Obama in RM

This is getting to be a habit. President Barack Obama traveled to the Palm Springs Valley for the sixth time in three years for a five-day visit from Friday, February 12 to Tuesday, February 16. This time, the tour was an official one, with POTUS hosting a U.S.-ASEAN (Association of Southeast Asian Nations) summit at Sunnylands, the stellar Rancho Mirage estate bequeathed to the people by late Ambassador Walter Annenberg and his wife, Leonore, for such diplomatic purposes.

Rancho Mirage Mayor Dana Hobart was part of the retinue that welcomed Obama on Friday afternoon as Air Force One landed at Palm Springs International Airport. On Saturday, when Supreme Court Justice Antonin Scalia was found dead unexpectedly, the president made his first official statement about judge’s death from Sunnylands. And the joint proclamation from the U.S. and the 10-member ASEAN was termed the “Sunnylands Declaration” based on the location from which it emanated. It calls for respect of each nation’s sovereignty and for international law. That all makes for a lot of “Rancho Mirage” in the news. Bravo!

Not that the president’s sojourn was all work and no play. He did have the opportunity to play rounds of golf at Oracle billionaire Larry Ellison’s Porcupine Creek Ranch in Rancho Mirage, and to enjoy early-morning workouts at the gym at the Thunderbird Country Club. As he has done during past visits, Obama stayed at the Thunderbird Heights home of his friends, interior designer Michael Smith and U.S. Ambassador to Spain James Costas.

While the debates between candidates and our nation’s political parties rage on ahead of this fall’s presidential election, Obama’s presence anywhere can be polarizing. Personally, I adore seeing Air Force One parked at PSP. And I get such joy knowing that my president chooses to have his restful nights’ sleep in my beloved home town of Rancho Mirage. Not to mention that the incalculable media impressions generated by his visit beam the splendors of Rancho Mirage and of the Palm Springs Valley to millions around the globe. That has to inspire others to come discover all the riches of the desert, don’t you think?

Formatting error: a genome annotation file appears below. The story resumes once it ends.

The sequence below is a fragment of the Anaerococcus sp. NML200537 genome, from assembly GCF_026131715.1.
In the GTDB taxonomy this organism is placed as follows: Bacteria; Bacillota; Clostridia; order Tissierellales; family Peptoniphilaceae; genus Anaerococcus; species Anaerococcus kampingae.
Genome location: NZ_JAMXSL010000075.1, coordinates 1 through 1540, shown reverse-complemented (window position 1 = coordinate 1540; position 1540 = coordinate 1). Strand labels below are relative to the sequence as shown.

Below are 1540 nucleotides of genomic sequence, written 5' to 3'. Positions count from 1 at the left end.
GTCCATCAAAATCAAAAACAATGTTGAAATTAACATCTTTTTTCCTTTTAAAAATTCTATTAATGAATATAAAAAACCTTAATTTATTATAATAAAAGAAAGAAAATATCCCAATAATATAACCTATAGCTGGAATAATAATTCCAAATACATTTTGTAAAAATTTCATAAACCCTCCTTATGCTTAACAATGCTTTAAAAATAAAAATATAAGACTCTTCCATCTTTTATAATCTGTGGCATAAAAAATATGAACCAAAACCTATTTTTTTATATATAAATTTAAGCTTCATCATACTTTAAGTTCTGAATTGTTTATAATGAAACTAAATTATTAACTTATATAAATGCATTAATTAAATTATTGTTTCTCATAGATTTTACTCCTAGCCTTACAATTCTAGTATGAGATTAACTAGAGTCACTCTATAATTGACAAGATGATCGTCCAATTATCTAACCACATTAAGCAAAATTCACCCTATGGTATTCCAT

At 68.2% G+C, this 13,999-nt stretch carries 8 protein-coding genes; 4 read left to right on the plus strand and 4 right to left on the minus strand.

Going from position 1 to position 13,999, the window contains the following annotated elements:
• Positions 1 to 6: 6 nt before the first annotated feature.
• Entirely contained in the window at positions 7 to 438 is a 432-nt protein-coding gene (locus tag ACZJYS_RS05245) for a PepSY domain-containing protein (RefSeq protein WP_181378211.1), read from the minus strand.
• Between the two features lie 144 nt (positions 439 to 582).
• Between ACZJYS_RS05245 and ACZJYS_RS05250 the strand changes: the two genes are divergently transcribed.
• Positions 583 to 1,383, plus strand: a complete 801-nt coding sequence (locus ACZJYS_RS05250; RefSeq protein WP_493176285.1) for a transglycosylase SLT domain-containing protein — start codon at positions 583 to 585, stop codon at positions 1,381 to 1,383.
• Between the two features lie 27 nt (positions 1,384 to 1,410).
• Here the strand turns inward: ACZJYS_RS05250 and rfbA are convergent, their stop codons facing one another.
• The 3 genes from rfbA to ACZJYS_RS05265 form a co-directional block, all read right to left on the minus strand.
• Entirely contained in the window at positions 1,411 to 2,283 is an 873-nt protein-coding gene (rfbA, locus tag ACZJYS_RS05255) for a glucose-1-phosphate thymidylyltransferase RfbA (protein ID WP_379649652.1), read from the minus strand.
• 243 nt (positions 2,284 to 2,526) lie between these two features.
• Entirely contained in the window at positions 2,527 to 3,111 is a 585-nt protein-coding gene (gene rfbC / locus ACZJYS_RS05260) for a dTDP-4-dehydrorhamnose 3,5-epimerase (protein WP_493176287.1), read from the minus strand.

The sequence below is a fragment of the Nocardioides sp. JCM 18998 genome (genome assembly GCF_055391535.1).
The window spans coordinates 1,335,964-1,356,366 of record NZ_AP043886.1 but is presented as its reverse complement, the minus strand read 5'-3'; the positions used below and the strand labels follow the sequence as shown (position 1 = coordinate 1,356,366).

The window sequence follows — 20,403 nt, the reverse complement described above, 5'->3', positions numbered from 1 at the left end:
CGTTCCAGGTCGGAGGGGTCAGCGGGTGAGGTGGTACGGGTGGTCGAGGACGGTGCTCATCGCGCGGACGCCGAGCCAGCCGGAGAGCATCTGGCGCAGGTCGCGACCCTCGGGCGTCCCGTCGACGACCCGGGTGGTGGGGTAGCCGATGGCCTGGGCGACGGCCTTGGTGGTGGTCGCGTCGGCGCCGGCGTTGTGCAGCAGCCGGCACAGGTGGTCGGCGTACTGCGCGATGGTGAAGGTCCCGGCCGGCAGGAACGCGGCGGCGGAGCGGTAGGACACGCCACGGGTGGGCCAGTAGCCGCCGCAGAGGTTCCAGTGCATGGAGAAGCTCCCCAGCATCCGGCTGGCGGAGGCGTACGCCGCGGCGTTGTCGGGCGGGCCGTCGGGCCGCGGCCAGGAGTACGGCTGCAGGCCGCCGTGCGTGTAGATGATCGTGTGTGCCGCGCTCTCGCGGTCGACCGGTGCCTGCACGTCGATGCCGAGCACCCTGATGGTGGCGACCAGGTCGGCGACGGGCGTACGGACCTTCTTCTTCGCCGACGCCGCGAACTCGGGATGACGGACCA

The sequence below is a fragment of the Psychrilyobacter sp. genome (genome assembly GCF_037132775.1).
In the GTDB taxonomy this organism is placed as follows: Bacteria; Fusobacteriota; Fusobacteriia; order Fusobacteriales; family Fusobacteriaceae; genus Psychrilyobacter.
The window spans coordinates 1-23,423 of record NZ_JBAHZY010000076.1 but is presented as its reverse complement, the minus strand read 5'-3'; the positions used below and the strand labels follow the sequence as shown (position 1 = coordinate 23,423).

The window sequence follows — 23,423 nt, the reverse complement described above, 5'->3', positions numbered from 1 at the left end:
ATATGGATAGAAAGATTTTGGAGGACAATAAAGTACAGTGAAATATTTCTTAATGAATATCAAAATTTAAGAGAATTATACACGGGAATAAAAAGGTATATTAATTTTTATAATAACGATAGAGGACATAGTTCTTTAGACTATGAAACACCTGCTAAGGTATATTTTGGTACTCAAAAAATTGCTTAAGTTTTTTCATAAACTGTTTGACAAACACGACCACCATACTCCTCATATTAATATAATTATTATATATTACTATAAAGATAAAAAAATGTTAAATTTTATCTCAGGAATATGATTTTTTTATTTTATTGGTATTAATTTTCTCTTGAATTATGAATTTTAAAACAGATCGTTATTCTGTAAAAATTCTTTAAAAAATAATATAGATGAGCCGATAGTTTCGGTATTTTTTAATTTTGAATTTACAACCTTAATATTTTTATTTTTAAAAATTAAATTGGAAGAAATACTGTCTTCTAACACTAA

One tiny downside of Obama’s trek here is that many modernist aficionados who had purchased tickets to Modernism Week tours of Sunnylands saw their reservations cancelled. The days before and after a presidential visit are as logistically complicated as when he is actually present. Claire Elkins, who traveled from San Juan Capistrano with her wife, Barbara Goutierre, was excited to finally witness all that is Sunnylands. The pair was understandably disappointed about the nixing of their tour, but they took it all in stride. “Sunnylands isn’t going anywhere,” said Elkins. “Obama’s visits are important to the area, to the country, and to the world. We’ll be back.” Added Goutierre, “All the cancellation means is that we get to take more bus tours, attend more panels like the fabulous Mad Men event at the Annenberg Theatre, and spend more time at Modernism Week’s fabulous headquarters, CAMP.” That’s the spirit, girls! But don’t forget all the parties! And I add my voice to yours: “POTUS, you can come back any time. We’ll always welcome you with open arms.”

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